A light breeze blew outside Los Angeles City Hall on Tuesday as a nurse took the blood pressures of eight women in the midst of a 15-day fast designed to pressure officials into approving a $15-an-hour minimum wage.
The temperature was in the mid-60s but the women were feeling chilly and their pressures dropped below normal as they have gone without food for a sixth day.
Anggie Godoy, a 19-year-old who makes $9 an hour as a cashier at a downtown McDonald's, wore an orange shawl and took a sip of vitamin water as she waited her turn.
She and other fasters had just appeared before the City Council, urging them to implement the higher wage immediately.
"I want to go to college but I can't," Godoy told the officials, choking up, "because that is another bill, and how am I going to pay for that?"
Last year, Mayor Eric Garcetti proposed a gradual increase in the current $9 an hour minimum wage to reach $13.25 by 2017, with future increases automatically tied to an inflation index. Some city lawmakers want to boost it even higher, to $15.25 by 2019.
The proposals have sparked fierce debate. Though proponents say the raise would boost the economy and lift families out of poverty, business groups argue that a pay spike would reduce profits, forcing them to move out of the city or cut jobs.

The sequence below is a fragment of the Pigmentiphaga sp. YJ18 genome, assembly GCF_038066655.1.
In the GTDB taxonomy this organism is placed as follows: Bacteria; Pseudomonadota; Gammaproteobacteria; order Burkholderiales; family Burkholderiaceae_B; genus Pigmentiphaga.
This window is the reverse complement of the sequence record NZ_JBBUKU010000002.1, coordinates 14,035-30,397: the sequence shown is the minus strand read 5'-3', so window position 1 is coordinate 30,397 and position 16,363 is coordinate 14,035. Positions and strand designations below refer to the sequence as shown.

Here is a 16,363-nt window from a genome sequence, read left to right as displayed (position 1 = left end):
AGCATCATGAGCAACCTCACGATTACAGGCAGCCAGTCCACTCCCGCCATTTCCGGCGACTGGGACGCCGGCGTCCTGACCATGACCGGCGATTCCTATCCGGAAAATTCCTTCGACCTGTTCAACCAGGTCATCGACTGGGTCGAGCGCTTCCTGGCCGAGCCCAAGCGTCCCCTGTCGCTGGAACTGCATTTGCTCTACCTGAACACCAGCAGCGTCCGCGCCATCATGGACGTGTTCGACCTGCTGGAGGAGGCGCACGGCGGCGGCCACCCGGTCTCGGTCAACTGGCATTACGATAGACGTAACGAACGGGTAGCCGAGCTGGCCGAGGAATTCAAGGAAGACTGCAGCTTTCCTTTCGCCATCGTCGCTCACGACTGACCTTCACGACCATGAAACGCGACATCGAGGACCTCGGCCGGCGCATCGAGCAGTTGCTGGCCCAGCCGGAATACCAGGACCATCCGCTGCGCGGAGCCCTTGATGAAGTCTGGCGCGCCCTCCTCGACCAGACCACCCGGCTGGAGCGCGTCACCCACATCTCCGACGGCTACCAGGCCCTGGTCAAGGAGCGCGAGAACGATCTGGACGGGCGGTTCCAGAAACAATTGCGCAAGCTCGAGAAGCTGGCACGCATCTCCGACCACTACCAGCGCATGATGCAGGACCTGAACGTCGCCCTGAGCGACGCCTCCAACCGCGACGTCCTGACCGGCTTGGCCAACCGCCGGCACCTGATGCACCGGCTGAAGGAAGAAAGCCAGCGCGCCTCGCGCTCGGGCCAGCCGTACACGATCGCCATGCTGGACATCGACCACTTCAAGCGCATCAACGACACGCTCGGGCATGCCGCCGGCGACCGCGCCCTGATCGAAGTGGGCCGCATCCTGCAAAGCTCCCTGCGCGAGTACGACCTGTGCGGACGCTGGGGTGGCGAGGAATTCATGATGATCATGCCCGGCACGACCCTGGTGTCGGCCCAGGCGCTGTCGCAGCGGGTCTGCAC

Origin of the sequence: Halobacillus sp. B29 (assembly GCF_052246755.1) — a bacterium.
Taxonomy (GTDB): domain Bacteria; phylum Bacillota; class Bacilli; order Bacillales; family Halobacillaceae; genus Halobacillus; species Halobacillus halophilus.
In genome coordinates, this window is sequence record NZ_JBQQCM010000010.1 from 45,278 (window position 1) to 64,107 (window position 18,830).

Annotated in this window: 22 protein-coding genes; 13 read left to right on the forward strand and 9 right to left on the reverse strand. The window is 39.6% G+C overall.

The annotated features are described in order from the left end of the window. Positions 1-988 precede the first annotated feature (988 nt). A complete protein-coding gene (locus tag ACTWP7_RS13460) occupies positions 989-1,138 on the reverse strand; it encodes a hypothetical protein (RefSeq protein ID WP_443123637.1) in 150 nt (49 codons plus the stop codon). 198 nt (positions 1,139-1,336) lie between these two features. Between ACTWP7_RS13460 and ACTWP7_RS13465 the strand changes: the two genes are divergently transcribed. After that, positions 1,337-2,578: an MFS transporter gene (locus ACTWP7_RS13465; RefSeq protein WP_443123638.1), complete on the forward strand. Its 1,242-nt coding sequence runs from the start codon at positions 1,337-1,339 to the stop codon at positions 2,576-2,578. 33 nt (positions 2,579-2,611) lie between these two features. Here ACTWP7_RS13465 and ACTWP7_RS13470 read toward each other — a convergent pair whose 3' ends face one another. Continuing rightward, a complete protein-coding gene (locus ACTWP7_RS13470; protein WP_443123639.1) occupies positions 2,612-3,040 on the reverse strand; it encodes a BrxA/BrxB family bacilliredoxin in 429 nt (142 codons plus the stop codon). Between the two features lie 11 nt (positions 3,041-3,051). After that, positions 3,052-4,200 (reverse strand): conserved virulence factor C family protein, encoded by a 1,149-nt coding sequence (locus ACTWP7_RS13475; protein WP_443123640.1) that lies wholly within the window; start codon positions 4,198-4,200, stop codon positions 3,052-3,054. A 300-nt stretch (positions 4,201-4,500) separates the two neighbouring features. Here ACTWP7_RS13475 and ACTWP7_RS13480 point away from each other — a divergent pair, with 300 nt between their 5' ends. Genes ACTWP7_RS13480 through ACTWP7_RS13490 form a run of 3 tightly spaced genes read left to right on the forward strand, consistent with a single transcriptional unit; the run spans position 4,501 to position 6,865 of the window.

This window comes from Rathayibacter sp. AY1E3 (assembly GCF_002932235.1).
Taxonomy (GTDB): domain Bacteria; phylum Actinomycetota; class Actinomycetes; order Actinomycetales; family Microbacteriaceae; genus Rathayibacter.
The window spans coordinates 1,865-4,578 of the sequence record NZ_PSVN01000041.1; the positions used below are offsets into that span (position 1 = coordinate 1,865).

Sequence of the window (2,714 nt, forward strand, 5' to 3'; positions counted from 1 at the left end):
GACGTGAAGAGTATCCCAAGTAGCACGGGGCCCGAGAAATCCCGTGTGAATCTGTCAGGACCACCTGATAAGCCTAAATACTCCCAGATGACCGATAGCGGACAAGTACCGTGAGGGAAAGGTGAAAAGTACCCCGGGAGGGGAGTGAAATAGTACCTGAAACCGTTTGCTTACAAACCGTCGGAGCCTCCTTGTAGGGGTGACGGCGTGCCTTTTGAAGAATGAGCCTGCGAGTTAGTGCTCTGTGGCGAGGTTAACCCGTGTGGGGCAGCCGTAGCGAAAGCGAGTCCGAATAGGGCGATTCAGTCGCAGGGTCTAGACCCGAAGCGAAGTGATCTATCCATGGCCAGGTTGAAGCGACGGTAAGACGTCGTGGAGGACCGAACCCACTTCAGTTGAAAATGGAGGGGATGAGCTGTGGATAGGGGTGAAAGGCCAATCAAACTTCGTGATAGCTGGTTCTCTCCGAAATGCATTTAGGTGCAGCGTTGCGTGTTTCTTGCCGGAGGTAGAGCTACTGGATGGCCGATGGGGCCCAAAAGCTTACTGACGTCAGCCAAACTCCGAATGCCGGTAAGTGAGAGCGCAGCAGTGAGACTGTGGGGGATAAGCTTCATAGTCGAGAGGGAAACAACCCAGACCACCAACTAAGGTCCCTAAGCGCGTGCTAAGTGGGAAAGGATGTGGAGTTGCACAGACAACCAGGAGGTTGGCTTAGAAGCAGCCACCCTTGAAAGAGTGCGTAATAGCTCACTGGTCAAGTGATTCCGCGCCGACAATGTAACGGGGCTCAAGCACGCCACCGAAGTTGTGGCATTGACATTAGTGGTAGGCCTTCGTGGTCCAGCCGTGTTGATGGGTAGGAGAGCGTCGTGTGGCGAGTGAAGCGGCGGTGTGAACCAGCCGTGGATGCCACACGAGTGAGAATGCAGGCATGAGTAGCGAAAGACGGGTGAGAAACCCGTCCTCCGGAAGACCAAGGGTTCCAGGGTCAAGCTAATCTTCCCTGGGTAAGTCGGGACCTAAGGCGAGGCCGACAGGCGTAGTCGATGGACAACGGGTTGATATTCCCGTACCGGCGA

Three studies released last month came to different conclusions on how the boost would effect the city's economy.
The wait for a higher wage has gone on long enough, said Gilda Valdez, who serves as both president of the Los Angeles organizing committee for the Fight for $15 campaign and chief of staff for the Service Employees International Union, Local 721.
"The income inequality keeps growing," Valdez, who is also fasting, told the council. "As far as we are concerned, we can't wait five years to get to $15 an hour. We need it now."
The fast comes in the wake of protests across the nation calling for a $15 minimum wage.
Faster Mary Carmen Farfan, 46, and her husband support a daughter who attends UC Riverside. They pay $1,236 a month in rent and take care of three other children on their minimum wage salaries.
The family can't afford enough beds so she and her husband sleep on a couch and rely on government assistance. Thinking of how she will afford college tuition for another child gives her anxiety, she said.
In an interview last week, Farfan said "People want their fast food but they don't want to know the stories of how we struggle to live."
The group of eight core fasters have been visited by supporters and faith leaders since they began last week. They spend each day outside City Hall under a large white tent and sleep either at homes or in churches.
Martha Sanchez, 43, joined the fast Monday. She has tried to make ends meet living in a South Los Angeles home with 19 people -- three families in all -- supported by three earners who make between $9 and $13 an hour.
The proposed higher wage plans, she said, don't go far enough.
"Thirteen dollars an hour wouldn't make a difference out here," she said. "We need $15."